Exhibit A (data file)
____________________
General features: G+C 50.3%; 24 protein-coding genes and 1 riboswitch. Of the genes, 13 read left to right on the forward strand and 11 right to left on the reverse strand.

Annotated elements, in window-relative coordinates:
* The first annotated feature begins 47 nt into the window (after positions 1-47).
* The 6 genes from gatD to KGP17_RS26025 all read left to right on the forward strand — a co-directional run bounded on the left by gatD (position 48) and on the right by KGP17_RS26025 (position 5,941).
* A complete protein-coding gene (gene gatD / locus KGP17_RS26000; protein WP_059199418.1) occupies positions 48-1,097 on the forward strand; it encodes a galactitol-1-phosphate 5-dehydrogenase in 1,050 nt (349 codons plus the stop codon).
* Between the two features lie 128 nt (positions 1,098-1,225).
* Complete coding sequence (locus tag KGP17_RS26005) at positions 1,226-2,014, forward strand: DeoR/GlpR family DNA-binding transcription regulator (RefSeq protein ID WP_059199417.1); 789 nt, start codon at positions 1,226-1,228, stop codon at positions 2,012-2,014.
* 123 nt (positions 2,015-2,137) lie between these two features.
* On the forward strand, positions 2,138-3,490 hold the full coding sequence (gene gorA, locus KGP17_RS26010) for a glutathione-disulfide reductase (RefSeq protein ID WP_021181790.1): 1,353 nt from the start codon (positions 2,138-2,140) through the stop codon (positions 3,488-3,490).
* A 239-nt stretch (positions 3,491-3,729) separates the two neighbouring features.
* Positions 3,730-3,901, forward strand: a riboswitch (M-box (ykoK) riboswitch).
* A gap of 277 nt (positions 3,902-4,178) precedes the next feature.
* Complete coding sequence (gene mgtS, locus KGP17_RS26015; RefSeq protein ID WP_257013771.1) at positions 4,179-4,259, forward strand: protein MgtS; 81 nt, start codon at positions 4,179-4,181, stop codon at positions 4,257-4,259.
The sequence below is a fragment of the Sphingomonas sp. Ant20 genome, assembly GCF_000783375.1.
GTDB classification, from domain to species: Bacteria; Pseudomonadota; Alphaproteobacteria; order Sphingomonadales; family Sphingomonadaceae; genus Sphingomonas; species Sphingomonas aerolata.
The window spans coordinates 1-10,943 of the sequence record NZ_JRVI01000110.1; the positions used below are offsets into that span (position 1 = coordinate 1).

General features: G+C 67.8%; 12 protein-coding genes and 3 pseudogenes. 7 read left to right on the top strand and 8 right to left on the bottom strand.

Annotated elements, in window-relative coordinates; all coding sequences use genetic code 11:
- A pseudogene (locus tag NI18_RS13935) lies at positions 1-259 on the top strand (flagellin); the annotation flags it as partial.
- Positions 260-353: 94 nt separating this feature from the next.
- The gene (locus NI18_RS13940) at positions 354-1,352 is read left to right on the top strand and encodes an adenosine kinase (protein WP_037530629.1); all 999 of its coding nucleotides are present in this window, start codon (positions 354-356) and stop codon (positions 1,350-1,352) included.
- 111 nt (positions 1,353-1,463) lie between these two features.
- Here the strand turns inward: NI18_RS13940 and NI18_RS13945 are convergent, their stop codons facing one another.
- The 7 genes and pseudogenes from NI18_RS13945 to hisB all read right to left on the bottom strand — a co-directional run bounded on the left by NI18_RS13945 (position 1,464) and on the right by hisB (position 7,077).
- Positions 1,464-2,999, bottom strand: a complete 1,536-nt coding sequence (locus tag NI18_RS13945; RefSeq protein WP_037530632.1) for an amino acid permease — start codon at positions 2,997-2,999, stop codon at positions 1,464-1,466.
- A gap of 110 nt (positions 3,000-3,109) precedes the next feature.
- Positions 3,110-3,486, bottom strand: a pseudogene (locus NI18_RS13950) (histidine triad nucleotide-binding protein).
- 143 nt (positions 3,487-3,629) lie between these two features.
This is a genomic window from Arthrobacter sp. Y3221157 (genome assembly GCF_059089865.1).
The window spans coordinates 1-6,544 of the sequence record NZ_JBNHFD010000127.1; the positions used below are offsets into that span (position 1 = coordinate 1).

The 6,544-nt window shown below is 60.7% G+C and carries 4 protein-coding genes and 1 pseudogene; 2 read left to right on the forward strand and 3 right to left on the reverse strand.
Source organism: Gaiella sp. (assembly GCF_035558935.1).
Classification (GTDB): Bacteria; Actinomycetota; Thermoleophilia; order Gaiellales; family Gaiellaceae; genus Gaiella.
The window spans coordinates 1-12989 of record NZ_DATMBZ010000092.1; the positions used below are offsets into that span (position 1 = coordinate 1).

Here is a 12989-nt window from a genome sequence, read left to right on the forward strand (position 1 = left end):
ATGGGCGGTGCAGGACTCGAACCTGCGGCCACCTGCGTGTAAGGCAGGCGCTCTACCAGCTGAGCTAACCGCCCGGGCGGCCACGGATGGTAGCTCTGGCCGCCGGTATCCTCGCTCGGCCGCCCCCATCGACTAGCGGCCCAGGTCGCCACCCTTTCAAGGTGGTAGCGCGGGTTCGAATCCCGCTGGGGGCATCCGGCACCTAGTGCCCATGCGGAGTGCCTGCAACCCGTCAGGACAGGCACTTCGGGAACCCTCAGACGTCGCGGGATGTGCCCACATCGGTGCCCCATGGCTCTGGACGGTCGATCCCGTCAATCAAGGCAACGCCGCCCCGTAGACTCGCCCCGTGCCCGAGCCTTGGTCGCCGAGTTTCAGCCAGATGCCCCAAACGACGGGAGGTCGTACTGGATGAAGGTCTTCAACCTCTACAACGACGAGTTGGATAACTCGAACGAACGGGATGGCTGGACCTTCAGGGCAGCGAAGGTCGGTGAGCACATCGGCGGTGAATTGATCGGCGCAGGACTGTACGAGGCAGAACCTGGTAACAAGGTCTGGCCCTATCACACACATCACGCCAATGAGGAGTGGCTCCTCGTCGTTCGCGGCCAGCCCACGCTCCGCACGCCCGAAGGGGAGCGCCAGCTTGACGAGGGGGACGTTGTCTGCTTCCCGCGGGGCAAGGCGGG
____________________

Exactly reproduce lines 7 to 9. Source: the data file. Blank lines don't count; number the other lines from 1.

* Complete coding sequence (locus tag KGP17_RS26005) at positions 1,226-2,014, forward strand: DeoR/GlpR family DNA-binding transcription regulator (RefSeq protein ID WP_059199417.1); 789 nt, start codon at positions 1,226-1,228, stop codon at positions 2,012-2,014.
* 123 nt (positions 2,015-2,137) lie between these two features.
* On the forward strand, positions 2,138-3,490 hold the full coding sequence (gene gorA, locus KGP17_RS26010) for a glutathione-disulfide reductase (RefSeq protein ID WP_021181790.1): 1,353 nt from the start codon (positions 2,138-2,140) through the stop codon (positions 3,488-3,490).